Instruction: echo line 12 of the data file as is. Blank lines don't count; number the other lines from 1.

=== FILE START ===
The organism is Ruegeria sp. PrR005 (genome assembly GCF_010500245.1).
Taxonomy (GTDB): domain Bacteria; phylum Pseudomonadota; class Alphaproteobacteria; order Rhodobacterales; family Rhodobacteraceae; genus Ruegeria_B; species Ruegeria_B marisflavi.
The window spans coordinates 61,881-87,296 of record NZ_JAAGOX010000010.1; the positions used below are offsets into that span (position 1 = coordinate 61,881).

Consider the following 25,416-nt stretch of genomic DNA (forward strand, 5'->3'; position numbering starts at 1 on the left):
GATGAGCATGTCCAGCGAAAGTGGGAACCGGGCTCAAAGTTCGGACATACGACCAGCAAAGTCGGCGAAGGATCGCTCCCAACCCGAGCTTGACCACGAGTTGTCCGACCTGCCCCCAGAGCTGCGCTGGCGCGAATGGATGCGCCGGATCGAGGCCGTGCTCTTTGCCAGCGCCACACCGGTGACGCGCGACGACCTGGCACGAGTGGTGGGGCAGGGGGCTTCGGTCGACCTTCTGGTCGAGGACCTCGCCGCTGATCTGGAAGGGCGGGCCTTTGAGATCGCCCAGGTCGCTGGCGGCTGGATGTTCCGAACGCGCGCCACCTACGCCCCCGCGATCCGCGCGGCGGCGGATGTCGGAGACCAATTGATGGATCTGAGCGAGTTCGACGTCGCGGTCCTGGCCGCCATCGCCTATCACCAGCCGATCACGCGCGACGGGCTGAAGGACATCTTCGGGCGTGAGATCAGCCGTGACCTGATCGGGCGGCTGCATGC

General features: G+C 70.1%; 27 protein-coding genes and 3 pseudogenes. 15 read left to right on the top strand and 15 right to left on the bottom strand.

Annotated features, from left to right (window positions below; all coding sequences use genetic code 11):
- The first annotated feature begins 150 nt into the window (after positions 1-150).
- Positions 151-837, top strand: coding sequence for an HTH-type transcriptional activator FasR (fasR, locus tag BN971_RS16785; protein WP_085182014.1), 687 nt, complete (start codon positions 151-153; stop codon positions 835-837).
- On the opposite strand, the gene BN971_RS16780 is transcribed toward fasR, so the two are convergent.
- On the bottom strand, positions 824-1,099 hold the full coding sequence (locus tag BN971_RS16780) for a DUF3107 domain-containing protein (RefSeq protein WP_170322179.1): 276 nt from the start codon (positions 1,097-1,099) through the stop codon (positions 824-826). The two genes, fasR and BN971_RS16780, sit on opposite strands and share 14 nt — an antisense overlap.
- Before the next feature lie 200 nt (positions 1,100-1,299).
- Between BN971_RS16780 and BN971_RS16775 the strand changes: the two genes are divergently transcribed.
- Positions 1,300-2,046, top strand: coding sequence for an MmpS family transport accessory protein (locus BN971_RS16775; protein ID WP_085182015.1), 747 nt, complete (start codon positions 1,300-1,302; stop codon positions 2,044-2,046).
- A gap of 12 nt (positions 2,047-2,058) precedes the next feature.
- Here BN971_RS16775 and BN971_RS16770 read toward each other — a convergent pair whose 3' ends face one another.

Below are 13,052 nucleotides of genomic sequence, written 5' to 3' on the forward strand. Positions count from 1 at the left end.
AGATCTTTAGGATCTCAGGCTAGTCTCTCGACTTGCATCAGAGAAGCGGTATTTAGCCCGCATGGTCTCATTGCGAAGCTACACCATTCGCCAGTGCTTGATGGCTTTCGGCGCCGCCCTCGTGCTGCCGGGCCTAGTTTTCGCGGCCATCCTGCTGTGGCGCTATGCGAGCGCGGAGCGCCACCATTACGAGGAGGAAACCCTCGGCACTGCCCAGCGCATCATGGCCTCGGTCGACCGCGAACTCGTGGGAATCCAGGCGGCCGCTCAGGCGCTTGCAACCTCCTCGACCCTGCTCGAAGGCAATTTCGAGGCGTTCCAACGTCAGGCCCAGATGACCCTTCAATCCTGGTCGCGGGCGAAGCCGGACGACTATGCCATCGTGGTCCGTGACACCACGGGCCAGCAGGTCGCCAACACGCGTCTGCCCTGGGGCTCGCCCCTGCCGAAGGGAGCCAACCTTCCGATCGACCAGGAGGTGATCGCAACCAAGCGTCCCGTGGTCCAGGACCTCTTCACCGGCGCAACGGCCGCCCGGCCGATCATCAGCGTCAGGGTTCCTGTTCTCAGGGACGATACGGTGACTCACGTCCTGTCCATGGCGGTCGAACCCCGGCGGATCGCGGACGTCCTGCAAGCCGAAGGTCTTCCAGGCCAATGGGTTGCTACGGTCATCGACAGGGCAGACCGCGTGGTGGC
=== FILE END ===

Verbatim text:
- Before the next feature lie 200 nt (positions 1,100-1,299).